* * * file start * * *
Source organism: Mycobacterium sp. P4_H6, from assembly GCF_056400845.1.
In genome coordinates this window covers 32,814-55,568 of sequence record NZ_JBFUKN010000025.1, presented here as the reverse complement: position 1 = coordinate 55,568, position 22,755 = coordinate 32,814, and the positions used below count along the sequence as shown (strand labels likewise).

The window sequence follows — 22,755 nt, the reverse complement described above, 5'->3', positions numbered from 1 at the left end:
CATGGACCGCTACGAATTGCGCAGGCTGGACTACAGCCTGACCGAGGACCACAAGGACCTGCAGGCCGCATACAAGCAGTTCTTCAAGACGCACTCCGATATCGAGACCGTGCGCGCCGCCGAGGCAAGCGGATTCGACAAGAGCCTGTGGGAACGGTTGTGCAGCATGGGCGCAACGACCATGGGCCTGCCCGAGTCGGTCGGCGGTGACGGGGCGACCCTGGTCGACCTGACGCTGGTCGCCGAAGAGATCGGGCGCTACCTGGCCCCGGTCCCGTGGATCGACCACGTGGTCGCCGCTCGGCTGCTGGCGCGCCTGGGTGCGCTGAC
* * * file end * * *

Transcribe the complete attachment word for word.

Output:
Source organism: Mycobacterium sp. P4_H6, from assembly GCF_056400845.1.
In genome coordinates this window covers 32,814-55,568 of sequence record NZ_JBFUKN010000025.1, presented here as the reverse complement: position 1 = coordinate 55,568, position 22,755 = coordinate 32,814, and the positions used below count along the sequence as shown (strand labels likewise).

The window sequence follows — 22,755 nt, the reverse complement described above, 5'->3', positions numbered from 1 at the left end:
CATGGACCGCTACGAATTGCGCAGGCTGGACTACAGCCTGACCGAGGACCACAAGGACCTGCAGGCCGCATACAAGCAGTTCTTCAAGACGCACTCCGATATCGAGACCGTGCGCGCCGCCGAGGCAAGCGGATTCGACAAGAGCCTGTGGGAACGGTTGTGCAGCATGGGCGCAACGACCATGGGCCTGCCCGAGTCGGTCGGCGGTGACGGGGCGACCCTGGTCGACCTGACGCTGGTCGCCGAAGAGATCGGGCGCTACCTGGCCCCGGTCCCGTGGATCGACCACGTGGTCGCCGCTCGGCTGCTGGCGCGCCTGGGTGCGCTGAC